When Manuel Aragon bought a handgun in 2003, he was a scrawny 14-year-old worried about his safety at his new high school in Denver.
A group of guys, he said, had beaten up his friend, leaving that boy with serious injuries. So, Aragon paid $300 on the street for a .38-caliber pistol. He carried it onto campus at Ranum High School for self-defense.
“I never wanted to go to school and hurt somebody,” Aragon, now 31, said. “I never wanted to go to school and even put fear in anybody. It was just more of what I knew to protect myself.”
Aragon said the group of intimidating male students approached him. “Once they had kind of surrounded me, it was kind of like, ‘Okay, I’m about to get jumped, or I’m going to have to let this gun off,’” he said. “And I had took off outside and turned around and let the gun off, and took off running.”
No one was injured. But just four years after the massacre at Columbine High School, the consequences were swift.
“I don’t even feel like I had the proper chance at going to trial,” he said. “The first thing that the prosecutor told us was that, ‘They’re going to make an example out of you because of Columbine,’ and that’s why I was kind of advised to say, ‘Okay, let’s take the plea bargain. I didn’t think I would have been arrested. That’s how foolish I was at that age. I thought I was going to shoot off a gun, run home, and nothing would happen.”
Most of the 233 school shootings in the United States since 1999 involved handguns, according to data compiled by The Washington Post. And most shootings were not random, but rather involved specific targets. In 62 incidents, including Aragon’s, no one was wounded.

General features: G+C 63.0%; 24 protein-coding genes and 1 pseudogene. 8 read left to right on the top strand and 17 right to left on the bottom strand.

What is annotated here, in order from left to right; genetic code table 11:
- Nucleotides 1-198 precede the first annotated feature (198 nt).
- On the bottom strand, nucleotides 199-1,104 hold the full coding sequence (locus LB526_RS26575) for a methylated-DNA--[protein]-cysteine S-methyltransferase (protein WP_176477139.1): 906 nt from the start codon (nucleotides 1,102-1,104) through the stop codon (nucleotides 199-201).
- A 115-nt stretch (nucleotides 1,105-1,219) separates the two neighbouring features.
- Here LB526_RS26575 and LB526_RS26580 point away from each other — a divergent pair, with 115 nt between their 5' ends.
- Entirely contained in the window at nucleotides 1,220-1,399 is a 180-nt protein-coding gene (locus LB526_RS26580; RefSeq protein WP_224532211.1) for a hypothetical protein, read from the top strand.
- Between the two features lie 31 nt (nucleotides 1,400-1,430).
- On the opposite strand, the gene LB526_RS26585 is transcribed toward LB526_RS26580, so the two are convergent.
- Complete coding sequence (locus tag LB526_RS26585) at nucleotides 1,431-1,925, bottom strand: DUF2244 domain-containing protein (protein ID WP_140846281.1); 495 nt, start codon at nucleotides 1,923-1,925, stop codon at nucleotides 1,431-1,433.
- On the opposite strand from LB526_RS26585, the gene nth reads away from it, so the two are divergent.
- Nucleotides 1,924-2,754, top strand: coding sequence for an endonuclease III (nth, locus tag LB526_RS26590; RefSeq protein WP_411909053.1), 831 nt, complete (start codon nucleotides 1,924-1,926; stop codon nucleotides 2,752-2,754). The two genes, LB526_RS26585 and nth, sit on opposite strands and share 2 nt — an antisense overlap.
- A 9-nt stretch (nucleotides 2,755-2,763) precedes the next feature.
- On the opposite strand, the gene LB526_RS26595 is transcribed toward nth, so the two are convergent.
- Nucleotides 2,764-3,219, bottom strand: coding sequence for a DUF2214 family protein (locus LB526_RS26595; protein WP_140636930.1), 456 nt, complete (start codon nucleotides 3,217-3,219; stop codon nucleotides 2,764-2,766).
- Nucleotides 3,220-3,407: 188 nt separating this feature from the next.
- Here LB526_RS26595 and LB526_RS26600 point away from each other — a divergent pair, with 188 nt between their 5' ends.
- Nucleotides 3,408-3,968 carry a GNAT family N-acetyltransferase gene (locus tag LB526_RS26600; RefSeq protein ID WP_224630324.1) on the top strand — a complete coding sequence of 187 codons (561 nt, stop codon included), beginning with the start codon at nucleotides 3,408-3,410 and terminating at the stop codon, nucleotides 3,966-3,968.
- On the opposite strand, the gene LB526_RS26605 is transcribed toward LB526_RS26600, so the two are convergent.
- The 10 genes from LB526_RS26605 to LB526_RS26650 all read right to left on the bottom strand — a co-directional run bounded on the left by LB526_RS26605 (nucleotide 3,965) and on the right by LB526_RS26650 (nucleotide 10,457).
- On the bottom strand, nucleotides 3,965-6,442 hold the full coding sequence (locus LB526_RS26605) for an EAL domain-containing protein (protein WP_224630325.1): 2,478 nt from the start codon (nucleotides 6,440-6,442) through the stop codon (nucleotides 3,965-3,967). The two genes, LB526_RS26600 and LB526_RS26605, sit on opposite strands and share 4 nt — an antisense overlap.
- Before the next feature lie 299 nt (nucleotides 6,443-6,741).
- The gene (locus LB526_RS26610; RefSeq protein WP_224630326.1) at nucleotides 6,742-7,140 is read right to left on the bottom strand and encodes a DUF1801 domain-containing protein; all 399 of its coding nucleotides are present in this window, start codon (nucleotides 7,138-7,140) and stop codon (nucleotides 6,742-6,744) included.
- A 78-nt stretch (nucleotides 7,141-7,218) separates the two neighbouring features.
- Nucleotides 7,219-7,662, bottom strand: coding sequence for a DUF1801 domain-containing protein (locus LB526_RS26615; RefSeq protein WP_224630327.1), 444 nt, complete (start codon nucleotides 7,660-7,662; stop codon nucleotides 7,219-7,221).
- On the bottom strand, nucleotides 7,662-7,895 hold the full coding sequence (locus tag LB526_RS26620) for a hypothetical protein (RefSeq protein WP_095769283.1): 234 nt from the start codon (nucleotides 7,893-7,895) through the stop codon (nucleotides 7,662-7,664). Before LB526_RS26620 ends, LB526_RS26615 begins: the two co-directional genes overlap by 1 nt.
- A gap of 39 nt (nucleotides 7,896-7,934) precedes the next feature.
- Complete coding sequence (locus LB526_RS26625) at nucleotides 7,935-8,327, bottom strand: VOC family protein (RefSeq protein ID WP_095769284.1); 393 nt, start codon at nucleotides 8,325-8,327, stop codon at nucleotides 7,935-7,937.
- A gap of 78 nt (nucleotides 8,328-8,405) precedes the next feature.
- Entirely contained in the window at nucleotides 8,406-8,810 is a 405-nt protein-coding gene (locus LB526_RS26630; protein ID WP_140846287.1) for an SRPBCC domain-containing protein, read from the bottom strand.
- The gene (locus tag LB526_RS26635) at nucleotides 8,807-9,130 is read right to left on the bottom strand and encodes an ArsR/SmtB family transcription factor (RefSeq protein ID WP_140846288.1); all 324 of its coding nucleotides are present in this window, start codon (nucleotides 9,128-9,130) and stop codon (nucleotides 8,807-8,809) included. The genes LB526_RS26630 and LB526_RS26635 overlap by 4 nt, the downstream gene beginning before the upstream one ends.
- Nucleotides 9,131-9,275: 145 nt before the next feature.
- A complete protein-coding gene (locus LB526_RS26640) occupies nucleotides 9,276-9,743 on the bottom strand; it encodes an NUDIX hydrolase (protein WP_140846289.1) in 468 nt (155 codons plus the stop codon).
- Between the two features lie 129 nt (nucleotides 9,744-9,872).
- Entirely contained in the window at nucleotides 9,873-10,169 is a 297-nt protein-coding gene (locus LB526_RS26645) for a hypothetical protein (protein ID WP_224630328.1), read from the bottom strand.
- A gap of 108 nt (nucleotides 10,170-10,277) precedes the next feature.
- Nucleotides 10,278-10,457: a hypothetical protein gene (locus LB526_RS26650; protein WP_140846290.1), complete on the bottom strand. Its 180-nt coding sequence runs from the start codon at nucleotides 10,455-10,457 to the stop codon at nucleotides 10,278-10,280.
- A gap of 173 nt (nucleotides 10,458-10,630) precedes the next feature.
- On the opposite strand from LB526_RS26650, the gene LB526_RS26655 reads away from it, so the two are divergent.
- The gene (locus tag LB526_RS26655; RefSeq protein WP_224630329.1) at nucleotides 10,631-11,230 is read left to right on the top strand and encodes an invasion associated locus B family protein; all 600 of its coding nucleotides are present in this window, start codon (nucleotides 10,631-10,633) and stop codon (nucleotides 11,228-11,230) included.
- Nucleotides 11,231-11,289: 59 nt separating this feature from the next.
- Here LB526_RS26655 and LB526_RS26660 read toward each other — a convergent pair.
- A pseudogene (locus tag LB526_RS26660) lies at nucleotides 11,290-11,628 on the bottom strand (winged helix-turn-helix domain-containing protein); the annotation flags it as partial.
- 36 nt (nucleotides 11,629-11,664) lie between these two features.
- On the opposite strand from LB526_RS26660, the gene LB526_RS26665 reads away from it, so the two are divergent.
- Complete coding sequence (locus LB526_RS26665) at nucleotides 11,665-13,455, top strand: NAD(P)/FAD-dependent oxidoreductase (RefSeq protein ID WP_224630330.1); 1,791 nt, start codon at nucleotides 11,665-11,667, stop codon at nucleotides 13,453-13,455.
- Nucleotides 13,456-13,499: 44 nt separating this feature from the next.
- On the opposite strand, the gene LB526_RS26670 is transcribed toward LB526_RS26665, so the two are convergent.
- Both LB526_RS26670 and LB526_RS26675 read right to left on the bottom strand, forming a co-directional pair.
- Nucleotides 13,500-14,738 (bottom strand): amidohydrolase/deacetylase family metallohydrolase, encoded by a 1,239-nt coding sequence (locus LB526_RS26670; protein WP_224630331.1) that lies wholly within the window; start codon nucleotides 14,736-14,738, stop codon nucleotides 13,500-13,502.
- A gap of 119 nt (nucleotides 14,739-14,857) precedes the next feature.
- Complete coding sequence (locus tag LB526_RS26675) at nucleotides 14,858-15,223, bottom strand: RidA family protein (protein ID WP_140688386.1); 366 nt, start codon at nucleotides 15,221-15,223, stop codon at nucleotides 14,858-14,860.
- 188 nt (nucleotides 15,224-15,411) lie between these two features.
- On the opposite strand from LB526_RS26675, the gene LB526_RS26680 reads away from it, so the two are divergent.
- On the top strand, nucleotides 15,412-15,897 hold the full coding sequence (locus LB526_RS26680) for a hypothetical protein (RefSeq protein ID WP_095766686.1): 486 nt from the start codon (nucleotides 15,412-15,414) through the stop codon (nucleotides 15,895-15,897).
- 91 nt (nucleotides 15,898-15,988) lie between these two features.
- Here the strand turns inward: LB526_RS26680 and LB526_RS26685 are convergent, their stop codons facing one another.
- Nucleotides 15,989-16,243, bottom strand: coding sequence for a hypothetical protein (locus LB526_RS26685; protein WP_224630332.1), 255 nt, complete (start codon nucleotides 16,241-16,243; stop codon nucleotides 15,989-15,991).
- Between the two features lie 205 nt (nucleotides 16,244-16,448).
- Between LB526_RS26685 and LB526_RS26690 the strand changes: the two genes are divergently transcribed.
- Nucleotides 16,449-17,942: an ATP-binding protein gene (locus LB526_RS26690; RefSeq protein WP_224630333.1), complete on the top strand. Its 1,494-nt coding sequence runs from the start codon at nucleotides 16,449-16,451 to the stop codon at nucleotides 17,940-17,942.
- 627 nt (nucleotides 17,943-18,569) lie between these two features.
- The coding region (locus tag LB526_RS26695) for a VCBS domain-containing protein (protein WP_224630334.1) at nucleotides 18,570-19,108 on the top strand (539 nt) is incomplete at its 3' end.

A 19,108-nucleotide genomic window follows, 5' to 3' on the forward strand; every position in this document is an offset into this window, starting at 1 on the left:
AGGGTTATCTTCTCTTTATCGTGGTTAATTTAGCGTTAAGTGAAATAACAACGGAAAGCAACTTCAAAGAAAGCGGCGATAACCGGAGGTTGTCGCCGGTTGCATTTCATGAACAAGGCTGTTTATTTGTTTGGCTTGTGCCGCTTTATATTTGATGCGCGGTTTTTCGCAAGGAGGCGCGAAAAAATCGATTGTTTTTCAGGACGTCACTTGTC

“My intentions were never to – ‘I’m going to go buy this gun to go and shoot somebody.’ It was more – ‘I’m going to buy this gun because I don’t want to get jumped,’” Aragon said. “And even when it came to using it, I still feel like to this day, it was out of protecting myself.”
Although he didn’t strike anyone, Aragon was charged as an adult and served two years behind bars.
A police report indicates he told detectives he had reported his safety concerns to the principal and counselors, but he felt they did nothing to help him. Aragon also said his newly divorced parents seemed oblivious to the fact that he had purchased a gun for protection.
“I don’t know if anyone in the actual school could have stopped me from getting the gun,” he said. “Maybe a parent? Maybe my parents? Maybe a mentor in the church we grew up in? Maybe I could have confided in someone else and say, here is what is going on.”
Aragon said his faith in God has helped him change his life for the better, and he would advise other young people to think before they act. “It only takes 10 seconds to say, ‘Should I be doing this?’ Because even if you have to ask that question, the answer is probably no,” he said.
He is now married and owns his own tax preparation business.
“If I had the wisdom and knowledge I have now, I definitely wouldn’t have made the decision I made," Aragon said. “I know that, but I also can’t say I wasn’t supposed to walk this path because it molded me.”